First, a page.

"From day one on campus, Rick Piccolo has been a supportive neighbor to New College,” Corcoran said in a statement. “Not only did Rick reach out to me in my first week in this position, he has been gracious to identify potential challenges for New College related to land use in our future, and he has been a thoughtful partner in identifying solutions together.”

“This isn't the first time I've talked to New College about it, but he's the first guy to understand it,” Piccolo said. “I'm trying to make sure that both the airport and the college can coexist forever.”

Construction of the new Concourse A at Sarasota-Bradenton Internaitonal Airport, which will add five new ground-based boarding gates.
Photo by Andrew Warfield

One of the fastest growing airports in the country, SRQ has ambitious plans to grow south of the terminal. Decoupling from its longtime status as a “development of regional impact,” the airport authority has recently won rezoning approval from the city of Sarasota to develop nearly 100 acres it owns between the airfield and University Parkway. It plans to use the land for additional parking, a consolidated rental car servicing and storage facility and revenue-generating commercial development.

Currently under construction is a new ground-based boarding concourse with five new gates, which will be Concourse A. The long-range master plan shows an expansion of that facility with five more ground-based boarding gates plus a connector to the existing 13-gate Concourse B, which will include four more jet bridge gates. Finally, Concourse C will bring seven more gates minus one of the current gates that will be lost to that expansion.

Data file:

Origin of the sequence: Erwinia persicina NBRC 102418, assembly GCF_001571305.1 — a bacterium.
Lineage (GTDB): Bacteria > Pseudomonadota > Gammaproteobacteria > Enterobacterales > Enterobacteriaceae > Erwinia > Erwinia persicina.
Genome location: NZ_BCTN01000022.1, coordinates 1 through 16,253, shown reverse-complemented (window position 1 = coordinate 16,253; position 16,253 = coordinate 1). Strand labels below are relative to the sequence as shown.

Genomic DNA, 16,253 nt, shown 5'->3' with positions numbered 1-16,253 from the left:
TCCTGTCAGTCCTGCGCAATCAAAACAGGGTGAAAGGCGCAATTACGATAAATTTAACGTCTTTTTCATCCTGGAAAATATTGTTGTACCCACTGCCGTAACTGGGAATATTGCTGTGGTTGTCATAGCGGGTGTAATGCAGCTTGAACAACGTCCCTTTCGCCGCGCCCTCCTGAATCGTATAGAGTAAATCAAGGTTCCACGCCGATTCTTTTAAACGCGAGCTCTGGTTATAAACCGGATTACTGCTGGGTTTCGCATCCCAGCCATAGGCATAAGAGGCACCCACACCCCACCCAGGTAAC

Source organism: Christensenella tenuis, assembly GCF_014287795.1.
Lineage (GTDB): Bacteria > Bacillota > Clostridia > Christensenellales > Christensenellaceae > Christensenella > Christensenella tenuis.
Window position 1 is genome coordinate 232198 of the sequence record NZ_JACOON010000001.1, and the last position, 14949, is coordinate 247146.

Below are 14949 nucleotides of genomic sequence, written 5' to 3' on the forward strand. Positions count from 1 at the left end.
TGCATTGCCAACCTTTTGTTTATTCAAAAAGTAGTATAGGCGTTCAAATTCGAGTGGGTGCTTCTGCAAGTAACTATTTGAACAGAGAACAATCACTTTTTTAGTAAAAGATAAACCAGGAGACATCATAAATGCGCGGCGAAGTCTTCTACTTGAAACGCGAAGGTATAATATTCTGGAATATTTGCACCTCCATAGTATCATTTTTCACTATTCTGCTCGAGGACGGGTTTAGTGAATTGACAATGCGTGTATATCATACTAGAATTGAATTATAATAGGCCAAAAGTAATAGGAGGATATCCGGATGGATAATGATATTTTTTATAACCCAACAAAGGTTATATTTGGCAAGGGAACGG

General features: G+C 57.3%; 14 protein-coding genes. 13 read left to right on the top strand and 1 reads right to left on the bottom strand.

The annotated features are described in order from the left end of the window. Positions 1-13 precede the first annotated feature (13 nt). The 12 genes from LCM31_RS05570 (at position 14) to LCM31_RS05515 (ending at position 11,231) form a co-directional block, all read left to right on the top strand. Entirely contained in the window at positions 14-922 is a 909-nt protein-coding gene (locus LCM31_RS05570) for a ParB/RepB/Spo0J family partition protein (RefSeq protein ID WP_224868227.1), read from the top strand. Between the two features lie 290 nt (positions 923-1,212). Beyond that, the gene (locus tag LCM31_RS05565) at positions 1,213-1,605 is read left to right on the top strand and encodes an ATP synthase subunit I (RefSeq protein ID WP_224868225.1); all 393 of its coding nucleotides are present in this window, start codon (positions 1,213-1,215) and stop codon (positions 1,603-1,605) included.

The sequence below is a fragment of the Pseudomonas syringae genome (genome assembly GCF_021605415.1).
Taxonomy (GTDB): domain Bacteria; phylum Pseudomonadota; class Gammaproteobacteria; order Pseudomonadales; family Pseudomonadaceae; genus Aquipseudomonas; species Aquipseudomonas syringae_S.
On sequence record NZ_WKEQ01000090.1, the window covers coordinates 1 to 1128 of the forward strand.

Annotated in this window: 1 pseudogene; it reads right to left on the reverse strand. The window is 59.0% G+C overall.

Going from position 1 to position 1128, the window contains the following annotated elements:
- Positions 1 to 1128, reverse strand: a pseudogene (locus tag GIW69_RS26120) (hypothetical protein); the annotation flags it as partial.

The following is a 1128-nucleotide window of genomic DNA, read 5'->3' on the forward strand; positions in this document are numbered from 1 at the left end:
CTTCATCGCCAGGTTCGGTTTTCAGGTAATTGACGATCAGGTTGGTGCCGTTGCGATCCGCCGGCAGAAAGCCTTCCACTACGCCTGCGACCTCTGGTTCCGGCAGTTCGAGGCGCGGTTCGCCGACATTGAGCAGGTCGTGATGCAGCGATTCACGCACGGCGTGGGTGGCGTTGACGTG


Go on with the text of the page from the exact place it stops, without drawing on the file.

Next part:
John Schussler, who retired as the airport’s properties director in 2018, has sounded a warning that any land transfer to New College would not be in the best interest of the airport authority.

“That land sale of the entire Pei Campus is not in the best long-term interest of SMAA because the airport will need that land someday for passenger terminal related uses,” Schussler wrote. “When the subject of New College came up while I was on the SMAA staff, the general belief was that the 99-year lease made in 1957 was a mistake. I predict that future SMAA staff will think that selling the campus was a worse mistake. Current decision makers may gain at the time that deals are made, but future airport management and airport users will suffer the loss of that land.”

Piccolo said the airport doesn’t need the New College site now or in the future, save for 7 acres for Concourse C, likely decades from now. 

‘There will be no New College’

Any agreement reached between New College and the airport authority must be approved by the FAA, which not only requires fiscal responsibility of airport operations — hence the mandate to rent or sell land at fair market value — and any land swap. 

Piccolo knows he will be long gone by the time the New College lease expires, but even now the college faces significant obstacles if it wishes to build on airport land as that expiration looms on the horizon.

"You're a lessee of mine. I own your land, and I'll own your buildings 30 years from now,” said Piccolo, speaking as the airport authority. “That’s a problem because those buildings have been neglected for so long that when they have to invest and build new facilities there and they have to float bonds, they're not going to be able to get the bonds underwritten. Investors are going say you don't have a lease that goes that long, so there's no guarantee that we'll get our money because you'll be gone.”

And by gone, Piccolo means gone. If unable to purchase the land by 2056, or secure a new lease, he said the school would likely cease to exist.

“The airport's going to own the college, and I can tell you right now, the airport is not going to let New College stay there for $100,000 a year,” he said. “It will demand fair market rent, which means they're going to be leaving, and there will be no New College.”



Andrew Warfield

Andrew Warfield is the Sarasota Observer city reporter. He is a four-decade veteran of print media. A Florida native, he has spent most of his career in the Carolinas as a writer and editor, nearly a decade as co-founder and editor of a community newspaper in Mecklenburg County, North Carolina.